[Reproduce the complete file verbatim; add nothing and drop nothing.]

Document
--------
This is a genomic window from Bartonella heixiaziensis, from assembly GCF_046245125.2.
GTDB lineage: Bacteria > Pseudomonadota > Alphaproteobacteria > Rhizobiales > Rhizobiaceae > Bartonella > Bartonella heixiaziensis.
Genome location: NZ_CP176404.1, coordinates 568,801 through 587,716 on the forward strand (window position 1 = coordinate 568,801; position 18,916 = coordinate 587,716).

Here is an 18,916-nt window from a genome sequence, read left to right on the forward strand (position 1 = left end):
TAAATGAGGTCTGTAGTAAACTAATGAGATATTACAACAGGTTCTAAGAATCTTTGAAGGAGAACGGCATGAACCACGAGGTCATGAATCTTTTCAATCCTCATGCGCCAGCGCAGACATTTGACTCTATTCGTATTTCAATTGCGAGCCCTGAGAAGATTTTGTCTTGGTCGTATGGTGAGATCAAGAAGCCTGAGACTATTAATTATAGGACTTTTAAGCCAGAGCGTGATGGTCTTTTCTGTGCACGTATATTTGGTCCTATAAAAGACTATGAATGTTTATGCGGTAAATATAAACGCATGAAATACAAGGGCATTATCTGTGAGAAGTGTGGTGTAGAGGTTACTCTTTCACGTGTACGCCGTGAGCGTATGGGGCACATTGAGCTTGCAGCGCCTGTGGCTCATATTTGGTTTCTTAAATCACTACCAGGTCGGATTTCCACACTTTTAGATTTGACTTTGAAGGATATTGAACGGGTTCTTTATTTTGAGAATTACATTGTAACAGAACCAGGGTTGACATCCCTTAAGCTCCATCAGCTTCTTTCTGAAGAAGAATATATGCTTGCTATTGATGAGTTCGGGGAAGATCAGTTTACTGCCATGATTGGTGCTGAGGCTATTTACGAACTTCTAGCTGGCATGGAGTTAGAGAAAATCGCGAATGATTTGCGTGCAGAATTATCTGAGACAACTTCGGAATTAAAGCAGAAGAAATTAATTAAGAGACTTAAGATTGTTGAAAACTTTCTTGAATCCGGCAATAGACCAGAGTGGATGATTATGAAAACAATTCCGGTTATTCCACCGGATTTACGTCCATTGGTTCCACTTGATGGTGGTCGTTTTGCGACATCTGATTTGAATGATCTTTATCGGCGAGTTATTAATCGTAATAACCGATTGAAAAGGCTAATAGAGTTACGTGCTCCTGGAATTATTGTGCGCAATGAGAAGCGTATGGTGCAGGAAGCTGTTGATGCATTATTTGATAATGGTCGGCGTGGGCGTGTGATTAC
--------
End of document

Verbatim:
This is a genomic window from Bartonella heixiaziensis, from assembly GCF_046245125.2.
GTDB lineage: Bacteria > Pseudomonadota > Alphaproteobacteria > Rhizobiales > Rhizobiaceae > Bartonella > Bartonella heixiaziensis.
Genome location: NZ_CP176404.1, coordinates 568,801 through 587,716 on the forward strand (window position 1 = coordinate 568,801; position 18,916 = coordinate 587,716).

Here is an 18,916-nt window from a genome sequence, read left to right on the forward strand (position 1 = left end):
TAAATGAGGTCTGTAGTAAACTAATGAGATATTACAACAGGTTCTAAGAATCTTTGAAGGAGAACGGCATGAACCACGAGGTCATGAATCTTTTCAATCCTCATGCGCCAGCGCAGACATTTGACTCTATTCGTATTTCAATTGCGAGCCCTGAGAAGATTTTGTCTTGGTCGTATGGTGAGATCAAGAAGCCTGAGACTATTAATTATAGGACTTTTAAGCCAGAGCGTGATGGTCTTTTCTGTGCACGTATATTTGGTCCTATAAAAGACTATGAATGTTTATGCGGTAAATATAAACGCATGAAATACAAGGGCATTATCTGTGAGAAGTGTGGTGTAGAGGTTACTCTTTCACGTGTACGCCGTGAGCGTATGGGGCACATTGAGCTTGCAGCGCCTGTGGCTCATATTTGGTTTCTTAAATCACTACCAGGTCGGATTTCCACACTTTTAGATTTGACTTTGAAGGATATTGAACGGGTTCTTTATTTTGAGAATTACATTGTAACAGAACCAGGGTTGACATCCCTTAAGCTCCATCAGCTTCTTTCTGAAGAAGAATATATGCTTGCTATTGATGAGTTCGGGGAAGATCAGTTTACTGCCATGATTGGTGCTGAGGCTATTTACGAACTTCTAGCTGGCATGGAGTTAGAGAAAATCGCGAATGATTTGCGTGCAGAATTATCTGAGACAACTTCGGAATTAAAGCAGAAGAAATTAATTAAGAGACTTAAGATTGTTGAAAACTTTCTTGAATCCGGCAATAGACCAGAGTGGATGATTATGAAAACAATTCCGGTTATTCCACCGGATTTACGTCCATTGGTTCCACTTGATGGTGGTCGTTTTGCGACATCTGATTTGAATGATCTTTATCGGCGAGTTATTAATCGTAATAACCGATTGAAAAGGCTAATAGAGTTACGTGCTCCTGGAATTATTGTGCGCAATGAGAAGCGTATGGTGCAGGAAGCTGTTGATGCATTATTTGATAATGGTCGGCGTGGGCGTGTGATTAC